Adopting a Husky is always an exciting ordeal. Who wouldn’t be excited to get one of these bounding beasts of joy? If you’re at the point in your quest where you’ve resolved to deal with the excessive shedding, the freshly dug holes in the yard, and the howling, congratulations! Now on to the hard part, the adoption process.
One of the most nagging questions regarding Husky adoption, or pet adoption in general, is if you should get one as a pup or as an adult. Of course, both have their positives and negatives.
Getting a Pup
Getting a Siberian Husky pup means you get it fresh, with all the youthful vibrance that any puppy would carry, it would know no other master than yourself, you can train it to your ways and it will be forever synced with you and your mannerisms. This is all great, but of course the downsides would be having to potty train it, dealing with teething issues (your poor couch), and finding the right adoption center.
Regarding puppy adoption centers, not all are created equal and a certain level of scrutiny should be applied when choosing one. Some prospective buyers may rationalize that they’re only adopting the puppy from the center, that the quality of it is irrelevant, but the health conditions of the center might have a long term affect on the health of the puppy itself, so it’s not something that should be ignored.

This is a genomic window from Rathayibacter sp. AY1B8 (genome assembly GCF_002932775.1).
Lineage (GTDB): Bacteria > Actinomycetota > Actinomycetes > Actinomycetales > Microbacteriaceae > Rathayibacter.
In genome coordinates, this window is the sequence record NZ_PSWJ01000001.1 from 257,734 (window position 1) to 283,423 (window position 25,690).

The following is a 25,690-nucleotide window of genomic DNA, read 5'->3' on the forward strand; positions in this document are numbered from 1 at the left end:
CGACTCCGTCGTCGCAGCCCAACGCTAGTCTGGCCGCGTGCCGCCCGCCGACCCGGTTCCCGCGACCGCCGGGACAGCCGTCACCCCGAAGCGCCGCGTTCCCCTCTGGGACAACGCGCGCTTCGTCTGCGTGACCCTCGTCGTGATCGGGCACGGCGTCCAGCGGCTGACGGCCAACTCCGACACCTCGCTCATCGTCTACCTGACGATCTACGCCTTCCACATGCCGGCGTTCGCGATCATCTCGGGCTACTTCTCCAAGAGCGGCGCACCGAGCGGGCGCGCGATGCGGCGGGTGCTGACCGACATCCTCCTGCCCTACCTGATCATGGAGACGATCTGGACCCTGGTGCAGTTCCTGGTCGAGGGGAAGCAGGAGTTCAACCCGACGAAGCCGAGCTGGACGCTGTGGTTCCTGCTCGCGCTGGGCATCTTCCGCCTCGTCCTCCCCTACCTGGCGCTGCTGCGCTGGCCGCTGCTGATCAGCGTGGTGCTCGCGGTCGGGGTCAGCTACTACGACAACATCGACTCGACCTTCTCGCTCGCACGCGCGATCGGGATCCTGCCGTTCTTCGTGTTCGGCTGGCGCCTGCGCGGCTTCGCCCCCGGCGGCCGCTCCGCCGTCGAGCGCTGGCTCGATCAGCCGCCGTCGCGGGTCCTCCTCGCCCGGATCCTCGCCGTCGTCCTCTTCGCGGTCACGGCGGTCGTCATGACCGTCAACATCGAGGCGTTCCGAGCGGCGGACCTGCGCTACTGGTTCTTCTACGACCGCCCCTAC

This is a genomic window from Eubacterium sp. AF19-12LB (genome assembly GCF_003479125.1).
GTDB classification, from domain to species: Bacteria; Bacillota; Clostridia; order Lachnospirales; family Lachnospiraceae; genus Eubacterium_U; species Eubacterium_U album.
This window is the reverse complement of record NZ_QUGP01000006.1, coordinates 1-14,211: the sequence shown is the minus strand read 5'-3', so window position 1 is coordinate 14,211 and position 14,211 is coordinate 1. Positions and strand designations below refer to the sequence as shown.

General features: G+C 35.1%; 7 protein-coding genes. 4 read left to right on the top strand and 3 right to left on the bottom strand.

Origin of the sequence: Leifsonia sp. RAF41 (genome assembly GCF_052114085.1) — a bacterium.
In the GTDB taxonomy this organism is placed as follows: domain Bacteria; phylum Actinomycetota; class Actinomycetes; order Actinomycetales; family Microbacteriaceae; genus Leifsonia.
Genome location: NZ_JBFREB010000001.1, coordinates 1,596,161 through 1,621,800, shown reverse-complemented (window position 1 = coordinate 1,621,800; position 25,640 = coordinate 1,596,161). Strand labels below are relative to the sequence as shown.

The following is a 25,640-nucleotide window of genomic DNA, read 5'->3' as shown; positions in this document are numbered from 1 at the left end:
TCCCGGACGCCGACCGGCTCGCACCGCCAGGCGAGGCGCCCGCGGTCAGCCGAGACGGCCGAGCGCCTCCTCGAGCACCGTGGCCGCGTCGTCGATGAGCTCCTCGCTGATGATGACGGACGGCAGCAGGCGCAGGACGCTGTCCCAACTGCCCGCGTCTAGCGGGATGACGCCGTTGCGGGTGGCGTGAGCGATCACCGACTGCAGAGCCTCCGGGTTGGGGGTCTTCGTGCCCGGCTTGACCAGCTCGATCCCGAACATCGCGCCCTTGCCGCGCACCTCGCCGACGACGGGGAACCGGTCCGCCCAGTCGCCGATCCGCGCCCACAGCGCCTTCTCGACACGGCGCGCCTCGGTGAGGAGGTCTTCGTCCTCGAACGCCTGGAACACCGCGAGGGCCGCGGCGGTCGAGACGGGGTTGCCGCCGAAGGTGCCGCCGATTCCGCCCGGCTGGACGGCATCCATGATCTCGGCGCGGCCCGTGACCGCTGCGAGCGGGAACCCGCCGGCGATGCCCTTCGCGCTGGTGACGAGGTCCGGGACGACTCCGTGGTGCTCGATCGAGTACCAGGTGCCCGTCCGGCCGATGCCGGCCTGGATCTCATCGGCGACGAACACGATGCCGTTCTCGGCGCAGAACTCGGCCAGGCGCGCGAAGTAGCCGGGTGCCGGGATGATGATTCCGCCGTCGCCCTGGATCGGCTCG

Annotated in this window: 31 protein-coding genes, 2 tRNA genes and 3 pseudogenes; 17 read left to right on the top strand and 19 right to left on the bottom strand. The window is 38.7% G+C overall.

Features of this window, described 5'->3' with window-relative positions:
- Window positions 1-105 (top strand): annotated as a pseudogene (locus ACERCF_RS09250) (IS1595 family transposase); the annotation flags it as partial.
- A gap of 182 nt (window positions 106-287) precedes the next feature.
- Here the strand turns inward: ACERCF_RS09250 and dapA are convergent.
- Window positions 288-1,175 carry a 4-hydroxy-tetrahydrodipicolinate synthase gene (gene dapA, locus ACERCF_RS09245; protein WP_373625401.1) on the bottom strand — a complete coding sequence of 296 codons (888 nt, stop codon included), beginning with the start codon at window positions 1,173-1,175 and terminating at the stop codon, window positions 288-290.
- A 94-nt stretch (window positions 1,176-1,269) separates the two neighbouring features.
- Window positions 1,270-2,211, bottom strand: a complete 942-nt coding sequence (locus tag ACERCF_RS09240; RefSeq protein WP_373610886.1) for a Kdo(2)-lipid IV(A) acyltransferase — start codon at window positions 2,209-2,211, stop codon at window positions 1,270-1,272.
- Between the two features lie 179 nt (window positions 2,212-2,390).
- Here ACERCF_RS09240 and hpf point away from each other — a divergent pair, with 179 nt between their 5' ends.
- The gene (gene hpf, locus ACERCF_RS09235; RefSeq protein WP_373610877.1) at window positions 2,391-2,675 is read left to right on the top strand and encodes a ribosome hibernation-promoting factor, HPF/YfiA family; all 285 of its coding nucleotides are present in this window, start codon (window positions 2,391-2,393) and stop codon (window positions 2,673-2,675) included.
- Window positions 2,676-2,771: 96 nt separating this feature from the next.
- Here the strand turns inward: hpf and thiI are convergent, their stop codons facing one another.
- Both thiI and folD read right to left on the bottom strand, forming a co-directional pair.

Getting an Adult
Usually, there are only two places you can get an adult Siberian Husky. That would be either your local shelter or rescue center. The distinction between the two is that the shelter is usually run by the city or some form of local government, whereas the rescue is typically a non-profit 501c that survives on donations and selling off rescued dogs.
Adult Huskies are usually cheaper than the pups, they’re definitely more set in their ways, but that’s not to say they can’t adjust to you, you’ll still get the usual Husky problems, such as ‘fear of a torn couch’. I would also say they’re more grateful than the pups because they’re happy to not be in a shelter, but I can’t scientifically prove that. Something to consider though. If they’ve been through a shelter they’ve probably been neutered or spayed as well, so that’s something you won’t have to deal with.
The biggest downside of adopting an adult Husky is that you don’t know what their boundaries and experiences are, if for example you have another pet you have to be very watchful of them to see how they interact. After some training and some ‘getting-used-to-you’ time though, most issues are pretty surmountable and you’ll be enjoying your very own bouncing full-grown Siberian Husky.
So, Which Will it Be?
Most of the issues for either getting a pup or an adult are admittedly pretty temporary and can be overcome with enough love and persistence, just as with all dogs, not just Huskies. I’m personally a big fan of adopting from a shelter or rescue, mainly because the thought of euthanizing a perfectly good Siberian Husky is kind of heartbreaking.
Click here to check the map of Husky Rescue centers around the United States. If you know of a rescue center that isn’t on the map please contact me.